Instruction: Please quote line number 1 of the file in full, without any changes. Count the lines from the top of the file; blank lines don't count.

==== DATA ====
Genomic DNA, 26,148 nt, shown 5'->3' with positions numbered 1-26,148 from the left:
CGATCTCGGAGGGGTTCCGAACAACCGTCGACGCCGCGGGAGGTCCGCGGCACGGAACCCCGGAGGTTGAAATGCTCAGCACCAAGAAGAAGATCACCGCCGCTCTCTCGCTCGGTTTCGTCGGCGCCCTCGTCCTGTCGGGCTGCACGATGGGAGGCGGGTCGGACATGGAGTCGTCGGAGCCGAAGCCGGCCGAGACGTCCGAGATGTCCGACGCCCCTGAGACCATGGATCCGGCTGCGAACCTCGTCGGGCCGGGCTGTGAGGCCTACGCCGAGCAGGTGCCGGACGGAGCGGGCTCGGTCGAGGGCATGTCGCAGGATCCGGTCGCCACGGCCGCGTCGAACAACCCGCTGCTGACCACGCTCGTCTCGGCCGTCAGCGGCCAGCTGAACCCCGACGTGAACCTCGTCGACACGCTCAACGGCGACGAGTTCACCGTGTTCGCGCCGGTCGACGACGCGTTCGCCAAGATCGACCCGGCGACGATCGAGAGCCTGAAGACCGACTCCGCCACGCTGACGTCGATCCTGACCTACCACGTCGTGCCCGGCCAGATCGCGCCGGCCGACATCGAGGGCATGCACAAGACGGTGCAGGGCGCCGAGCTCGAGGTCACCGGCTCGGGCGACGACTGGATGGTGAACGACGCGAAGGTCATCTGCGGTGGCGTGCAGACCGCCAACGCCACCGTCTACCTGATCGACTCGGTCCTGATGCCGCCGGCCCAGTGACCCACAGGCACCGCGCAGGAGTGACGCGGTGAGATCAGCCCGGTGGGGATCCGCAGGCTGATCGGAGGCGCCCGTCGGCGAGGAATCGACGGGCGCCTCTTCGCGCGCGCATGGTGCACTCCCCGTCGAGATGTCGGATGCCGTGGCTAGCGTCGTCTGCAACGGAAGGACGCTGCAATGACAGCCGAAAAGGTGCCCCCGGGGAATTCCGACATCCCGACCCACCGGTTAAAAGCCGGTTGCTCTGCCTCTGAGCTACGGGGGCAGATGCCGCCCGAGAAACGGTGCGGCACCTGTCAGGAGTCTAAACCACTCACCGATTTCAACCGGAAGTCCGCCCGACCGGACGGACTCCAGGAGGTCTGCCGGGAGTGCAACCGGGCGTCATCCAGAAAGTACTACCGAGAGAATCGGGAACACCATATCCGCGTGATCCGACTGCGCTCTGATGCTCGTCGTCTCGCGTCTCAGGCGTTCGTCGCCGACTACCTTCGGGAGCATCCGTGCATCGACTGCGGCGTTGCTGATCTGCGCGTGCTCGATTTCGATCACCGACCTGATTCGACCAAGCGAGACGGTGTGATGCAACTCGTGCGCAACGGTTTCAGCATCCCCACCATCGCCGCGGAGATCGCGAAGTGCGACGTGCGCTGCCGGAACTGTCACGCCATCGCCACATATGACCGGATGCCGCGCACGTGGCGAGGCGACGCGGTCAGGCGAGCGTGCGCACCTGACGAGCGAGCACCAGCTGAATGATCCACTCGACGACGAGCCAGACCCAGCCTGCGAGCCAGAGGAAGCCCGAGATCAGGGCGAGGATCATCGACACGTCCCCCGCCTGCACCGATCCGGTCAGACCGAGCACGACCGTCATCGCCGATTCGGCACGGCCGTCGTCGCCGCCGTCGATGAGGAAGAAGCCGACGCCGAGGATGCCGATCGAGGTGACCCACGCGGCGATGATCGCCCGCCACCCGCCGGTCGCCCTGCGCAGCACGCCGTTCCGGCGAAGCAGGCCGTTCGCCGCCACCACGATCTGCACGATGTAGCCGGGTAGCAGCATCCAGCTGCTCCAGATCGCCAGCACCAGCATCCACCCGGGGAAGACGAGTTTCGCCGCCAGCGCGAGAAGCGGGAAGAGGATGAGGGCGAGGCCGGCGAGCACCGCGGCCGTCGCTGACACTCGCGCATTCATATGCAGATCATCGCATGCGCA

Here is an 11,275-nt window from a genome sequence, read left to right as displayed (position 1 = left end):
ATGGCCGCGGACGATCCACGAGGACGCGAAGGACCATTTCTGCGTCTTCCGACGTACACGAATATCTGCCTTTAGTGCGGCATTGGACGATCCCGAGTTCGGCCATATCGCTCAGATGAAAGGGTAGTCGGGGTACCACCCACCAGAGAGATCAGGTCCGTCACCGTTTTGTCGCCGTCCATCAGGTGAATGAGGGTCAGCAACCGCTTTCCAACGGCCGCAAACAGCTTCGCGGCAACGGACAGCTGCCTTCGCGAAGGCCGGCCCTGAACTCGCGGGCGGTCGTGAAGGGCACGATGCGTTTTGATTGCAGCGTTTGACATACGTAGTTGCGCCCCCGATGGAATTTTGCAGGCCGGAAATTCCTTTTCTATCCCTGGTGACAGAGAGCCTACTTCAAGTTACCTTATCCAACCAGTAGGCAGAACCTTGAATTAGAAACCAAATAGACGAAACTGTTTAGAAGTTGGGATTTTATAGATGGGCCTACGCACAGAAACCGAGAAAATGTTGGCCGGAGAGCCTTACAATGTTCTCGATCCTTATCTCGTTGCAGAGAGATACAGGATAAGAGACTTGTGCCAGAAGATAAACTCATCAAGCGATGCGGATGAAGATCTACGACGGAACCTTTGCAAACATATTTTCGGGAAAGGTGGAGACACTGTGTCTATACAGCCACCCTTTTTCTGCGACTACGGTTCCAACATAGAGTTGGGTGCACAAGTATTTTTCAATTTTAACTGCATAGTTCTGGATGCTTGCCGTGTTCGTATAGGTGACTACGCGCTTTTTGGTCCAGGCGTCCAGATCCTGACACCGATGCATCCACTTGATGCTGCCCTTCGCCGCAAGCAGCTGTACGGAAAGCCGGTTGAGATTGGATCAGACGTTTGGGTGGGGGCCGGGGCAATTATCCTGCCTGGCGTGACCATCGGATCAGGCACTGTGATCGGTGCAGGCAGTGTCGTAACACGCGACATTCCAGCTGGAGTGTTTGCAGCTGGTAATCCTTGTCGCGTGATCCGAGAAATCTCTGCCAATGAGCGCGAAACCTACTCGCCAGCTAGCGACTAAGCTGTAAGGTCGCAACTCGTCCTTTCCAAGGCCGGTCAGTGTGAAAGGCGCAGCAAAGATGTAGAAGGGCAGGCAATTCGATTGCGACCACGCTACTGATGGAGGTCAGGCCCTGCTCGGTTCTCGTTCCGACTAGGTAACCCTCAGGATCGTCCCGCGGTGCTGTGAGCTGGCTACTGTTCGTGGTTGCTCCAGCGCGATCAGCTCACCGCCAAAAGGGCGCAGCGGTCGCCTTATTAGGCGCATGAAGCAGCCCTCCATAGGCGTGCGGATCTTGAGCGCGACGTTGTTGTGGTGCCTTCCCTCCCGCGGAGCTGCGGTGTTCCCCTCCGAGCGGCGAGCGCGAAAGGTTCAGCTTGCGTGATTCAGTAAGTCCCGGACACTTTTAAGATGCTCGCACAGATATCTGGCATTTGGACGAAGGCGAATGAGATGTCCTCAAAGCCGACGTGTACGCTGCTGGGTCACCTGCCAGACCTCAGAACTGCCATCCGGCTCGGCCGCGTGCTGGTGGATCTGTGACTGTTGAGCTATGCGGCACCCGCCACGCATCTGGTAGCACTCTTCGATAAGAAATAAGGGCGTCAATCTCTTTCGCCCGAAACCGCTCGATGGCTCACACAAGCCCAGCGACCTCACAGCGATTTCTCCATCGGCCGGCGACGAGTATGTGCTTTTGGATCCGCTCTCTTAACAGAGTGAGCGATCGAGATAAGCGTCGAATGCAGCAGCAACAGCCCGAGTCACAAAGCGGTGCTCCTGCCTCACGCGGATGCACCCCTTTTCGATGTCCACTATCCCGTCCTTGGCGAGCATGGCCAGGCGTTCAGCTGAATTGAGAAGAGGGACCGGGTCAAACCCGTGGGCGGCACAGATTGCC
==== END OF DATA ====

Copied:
Genomic DNA, 26,148 nt, shown 5'->3' with positions numbered 1-26,148 from the left: